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- A real-time PCR method to quantify the degree of DNA fragmentation was developed.
- An indicator value “DNA fragmentation index” was created to express the degree of DNA fragmentation.
- We demonstrated the efficacy of the method in quality control of PCR-based food analysis.
DNA analysis of processed foods is performed widely to detect various targets, such as genetically modified organisms (GMOs). Food processing often causes DNA fragmentation, which consequently affects the results of PCR analysis. In order to assess the effects of DNA fragmentation on the reliability of PCR analysis, we investigated a novel methodology to quantify the degree of DNA fragmentation. We designed four real-time PCR assays that amplified 18S ribosomal RNA gene sequences common to various plants at lengths of approximately 100, 200, 400, and 800 base pairs (bp). Then, we created an indicator value, “DNA fragmentation index (DFI)”, which is calculated from the Cq values derived from the real-time PCR assays. Finally, we demonstrated the efficacy of this method for the quality control of GMO detection in processed foods by evaluating the relationship between the DFI and the limit of detection.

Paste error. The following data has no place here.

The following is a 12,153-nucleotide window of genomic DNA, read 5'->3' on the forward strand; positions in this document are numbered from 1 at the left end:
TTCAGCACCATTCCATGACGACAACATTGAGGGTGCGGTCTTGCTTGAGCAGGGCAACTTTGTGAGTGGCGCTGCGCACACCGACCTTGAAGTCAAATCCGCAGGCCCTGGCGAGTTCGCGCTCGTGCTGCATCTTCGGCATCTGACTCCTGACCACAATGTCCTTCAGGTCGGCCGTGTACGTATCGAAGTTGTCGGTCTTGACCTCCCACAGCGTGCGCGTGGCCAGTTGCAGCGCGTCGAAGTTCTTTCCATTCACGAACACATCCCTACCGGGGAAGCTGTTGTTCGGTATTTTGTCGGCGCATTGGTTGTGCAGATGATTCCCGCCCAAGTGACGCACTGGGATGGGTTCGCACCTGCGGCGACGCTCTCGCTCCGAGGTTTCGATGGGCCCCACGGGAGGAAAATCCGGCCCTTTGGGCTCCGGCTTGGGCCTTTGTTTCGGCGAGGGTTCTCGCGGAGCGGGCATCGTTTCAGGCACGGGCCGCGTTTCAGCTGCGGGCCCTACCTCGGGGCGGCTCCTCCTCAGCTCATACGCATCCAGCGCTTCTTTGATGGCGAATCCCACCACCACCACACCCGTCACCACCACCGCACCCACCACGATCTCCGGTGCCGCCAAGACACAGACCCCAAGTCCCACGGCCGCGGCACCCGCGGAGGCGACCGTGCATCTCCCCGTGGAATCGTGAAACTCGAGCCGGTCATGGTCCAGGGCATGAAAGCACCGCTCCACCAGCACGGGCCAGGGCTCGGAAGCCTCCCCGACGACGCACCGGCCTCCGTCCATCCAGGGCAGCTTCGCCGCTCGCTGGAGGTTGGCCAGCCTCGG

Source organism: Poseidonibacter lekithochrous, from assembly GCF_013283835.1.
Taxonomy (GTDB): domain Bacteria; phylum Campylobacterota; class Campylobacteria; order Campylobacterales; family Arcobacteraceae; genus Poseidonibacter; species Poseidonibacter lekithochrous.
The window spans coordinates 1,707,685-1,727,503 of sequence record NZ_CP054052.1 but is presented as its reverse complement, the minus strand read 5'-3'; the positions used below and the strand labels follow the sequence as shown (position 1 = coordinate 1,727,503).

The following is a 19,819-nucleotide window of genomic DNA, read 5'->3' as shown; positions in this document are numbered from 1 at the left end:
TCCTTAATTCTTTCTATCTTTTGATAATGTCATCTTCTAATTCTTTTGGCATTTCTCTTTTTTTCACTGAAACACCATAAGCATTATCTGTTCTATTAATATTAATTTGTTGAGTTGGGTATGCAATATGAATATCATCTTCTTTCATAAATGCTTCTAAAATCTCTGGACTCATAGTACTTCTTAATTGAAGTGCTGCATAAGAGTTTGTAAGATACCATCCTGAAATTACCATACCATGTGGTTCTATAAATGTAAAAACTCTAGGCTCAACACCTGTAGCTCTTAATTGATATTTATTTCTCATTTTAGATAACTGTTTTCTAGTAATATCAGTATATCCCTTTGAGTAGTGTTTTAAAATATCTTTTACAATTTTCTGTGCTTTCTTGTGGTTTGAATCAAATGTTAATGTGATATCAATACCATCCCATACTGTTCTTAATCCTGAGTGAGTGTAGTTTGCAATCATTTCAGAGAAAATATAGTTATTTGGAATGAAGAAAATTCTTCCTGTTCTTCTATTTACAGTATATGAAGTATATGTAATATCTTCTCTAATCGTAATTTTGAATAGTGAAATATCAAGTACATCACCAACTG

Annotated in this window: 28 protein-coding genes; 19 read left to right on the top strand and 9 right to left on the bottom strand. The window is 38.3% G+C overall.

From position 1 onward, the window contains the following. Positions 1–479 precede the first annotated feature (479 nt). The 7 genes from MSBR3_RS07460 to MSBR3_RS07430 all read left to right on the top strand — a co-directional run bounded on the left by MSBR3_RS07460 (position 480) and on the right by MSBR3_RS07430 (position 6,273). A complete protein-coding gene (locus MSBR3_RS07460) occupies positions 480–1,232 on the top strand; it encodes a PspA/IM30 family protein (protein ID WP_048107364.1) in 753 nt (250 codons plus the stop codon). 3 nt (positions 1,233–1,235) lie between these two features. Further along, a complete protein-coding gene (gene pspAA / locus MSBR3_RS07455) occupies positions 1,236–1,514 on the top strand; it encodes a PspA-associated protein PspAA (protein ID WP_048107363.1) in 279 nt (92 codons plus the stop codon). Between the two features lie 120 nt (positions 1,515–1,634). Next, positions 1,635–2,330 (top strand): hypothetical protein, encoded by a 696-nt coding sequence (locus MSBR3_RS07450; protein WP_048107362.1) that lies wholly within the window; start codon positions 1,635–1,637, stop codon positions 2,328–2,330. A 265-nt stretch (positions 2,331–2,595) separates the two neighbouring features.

Journal: Food Chemistry - Volume 226, 1 July 2017, Pages 149-155